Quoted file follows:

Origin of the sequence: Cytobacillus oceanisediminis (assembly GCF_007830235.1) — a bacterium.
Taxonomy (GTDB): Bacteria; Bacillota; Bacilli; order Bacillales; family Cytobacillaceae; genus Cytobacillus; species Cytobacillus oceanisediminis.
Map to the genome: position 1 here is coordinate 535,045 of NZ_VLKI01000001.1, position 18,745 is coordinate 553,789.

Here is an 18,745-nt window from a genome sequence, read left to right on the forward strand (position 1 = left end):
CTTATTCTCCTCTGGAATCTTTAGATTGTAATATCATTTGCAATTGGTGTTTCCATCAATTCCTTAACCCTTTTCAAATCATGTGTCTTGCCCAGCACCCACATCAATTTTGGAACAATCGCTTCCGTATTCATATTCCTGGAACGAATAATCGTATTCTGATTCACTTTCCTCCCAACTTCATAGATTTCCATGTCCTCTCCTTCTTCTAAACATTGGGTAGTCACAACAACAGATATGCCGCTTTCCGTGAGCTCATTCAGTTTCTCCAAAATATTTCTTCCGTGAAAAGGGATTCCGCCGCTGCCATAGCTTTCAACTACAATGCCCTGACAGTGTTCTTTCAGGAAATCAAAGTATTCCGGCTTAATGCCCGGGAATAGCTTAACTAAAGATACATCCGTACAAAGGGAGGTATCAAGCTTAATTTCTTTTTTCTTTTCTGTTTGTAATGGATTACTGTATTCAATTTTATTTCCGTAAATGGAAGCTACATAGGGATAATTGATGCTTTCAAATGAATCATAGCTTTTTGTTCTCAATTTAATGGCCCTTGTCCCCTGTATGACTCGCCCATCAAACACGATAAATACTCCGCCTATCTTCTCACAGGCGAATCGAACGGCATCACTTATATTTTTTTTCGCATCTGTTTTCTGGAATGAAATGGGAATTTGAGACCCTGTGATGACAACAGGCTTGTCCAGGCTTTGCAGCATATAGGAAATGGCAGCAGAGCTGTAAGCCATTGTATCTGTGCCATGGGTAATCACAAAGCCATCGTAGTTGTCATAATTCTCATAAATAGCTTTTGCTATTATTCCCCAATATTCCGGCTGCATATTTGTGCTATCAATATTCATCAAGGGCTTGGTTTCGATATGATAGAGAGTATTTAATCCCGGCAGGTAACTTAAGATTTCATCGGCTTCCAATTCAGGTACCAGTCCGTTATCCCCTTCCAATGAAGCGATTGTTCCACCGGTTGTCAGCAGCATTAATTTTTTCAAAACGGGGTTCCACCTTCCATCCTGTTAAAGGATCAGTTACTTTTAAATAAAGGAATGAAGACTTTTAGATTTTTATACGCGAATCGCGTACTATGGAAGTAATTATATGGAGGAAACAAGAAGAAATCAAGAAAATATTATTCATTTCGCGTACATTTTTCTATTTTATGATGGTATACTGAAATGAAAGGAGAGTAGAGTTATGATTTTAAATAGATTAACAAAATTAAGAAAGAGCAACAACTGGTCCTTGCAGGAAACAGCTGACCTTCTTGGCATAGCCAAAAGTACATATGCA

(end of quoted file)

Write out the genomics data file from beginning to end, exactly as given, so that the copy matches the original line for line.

Origin of the sequence: Cytobacillus oceanisediminis (assembly GCF_007830235.1) — a bacterium.
Taxonomy (GTDB): Bacteria; Bacillota; Bacilli; order Bacillales; family Cytobacillaceae; genus Cytobacillus; species Cytobacillus oceanisediminis.
Map to the genome: position 1 here is coordinate 535,045 of NZ_VLKI01000001.1, position 18,745 is coordinate 553,789.

Here is an 18,745-nt window from a genome sequence, read left to right on the forward strand (position 1 = left end):
CTTATTCTCCTCTGGAATCTTTAGATTGTAATATCATTTGCAATTGGTGTTTCCATCAATTCCTTAACCCTTTTCAAATCATGTGTCTTGCCCAGCACCCACATCAATTTTGGAACAATCGCTTCCGTATTCATATTCCTGGAACGAATAATCGTATTCTGATTCACTTTCCTCCCAACTTCATAGATTTCCATGTCCTCTCCTTCTTCTAAACATTGGGTAGTCACAACAACAGATATGCCGCTTTCCGTGAGCTCATTCAGTTTCTCCAAAATATTTCTTCCGTGAAAAGGGATTCCGCCGCTGCCATAGCTTTCAACTACAATGCCCTGACAGTGTTCTTTCAGGAAATCAAAGTATTCCGGCTTAATGCCCGGGAATAGCTTAACTAAAGATACATCCGTACAAAGGGAGGTATCAAGCTTAATTTCTTTTTTCTTTTCTGTTTGTAATGGATTACTGTATTCAATTTTATTTCCGTAAATGGAAGCTACATAGGGATAATTGATGCTTTCAAATGAATCATAGCTTTTTGTTCTCAATTTAATGGCCCTTGTCCCCTGTATGACTCGCCCATCAAACACGATAAATACTCCGCCTATCTTCTCACAGGCGAATCGAACGGCATCACTTATATTTTTTTTCGCATCTGTTTTCTGGAATGAAATGGGAATTTGAGACCCTGTGATGACAACAGGCTTGTCCAGGCTTTGCAGCATATAGGAAATGGCAGCAGAGCTGTAAGCCATTGTATCTGTGCCATGGGTAATCACAAAGCCATCGTAGTTGTCATAATTCTCATAAATAGCTTTTGCTATTATTCCCCAATATTCCGGCTGCATATTTGTGCTATCAATATTCATCAAGGGCTTGGTTTCGATATGATAGAGAGTATTTAATCCCGGCAGGTAACTTAAGATTTCATCGGCTTCCAATTCAGGTACCAGTCCGTTATCCCCTTCCAATGAAGCGATTGTTCCACCGGTTGTCAGCAGCATTAATTTTTTCAAAACGGGGTTCCACCTTCCATCCTGTTAAAGGATCAGTTACTTTTAAATAAAGGAATGAAGACTTTTAGATTTTTATACGCGAATCGCGTACTATGGAAGTAATTATATGGAGGAAACAAGAAGAAATCAAGAAAATATTATTCATTTCGCGTACATTTTTCTATTTTATGATGGTATACTGAAATGAAAGGAGAGTAGAGTTATGATTTTAAATAGATTAACAAAATTAAGAAAGAGCAACAACTGGTCCTTGCAGGAAACAGCTGACCTTCTTGGCATAGCCAAAAGTACATATGCA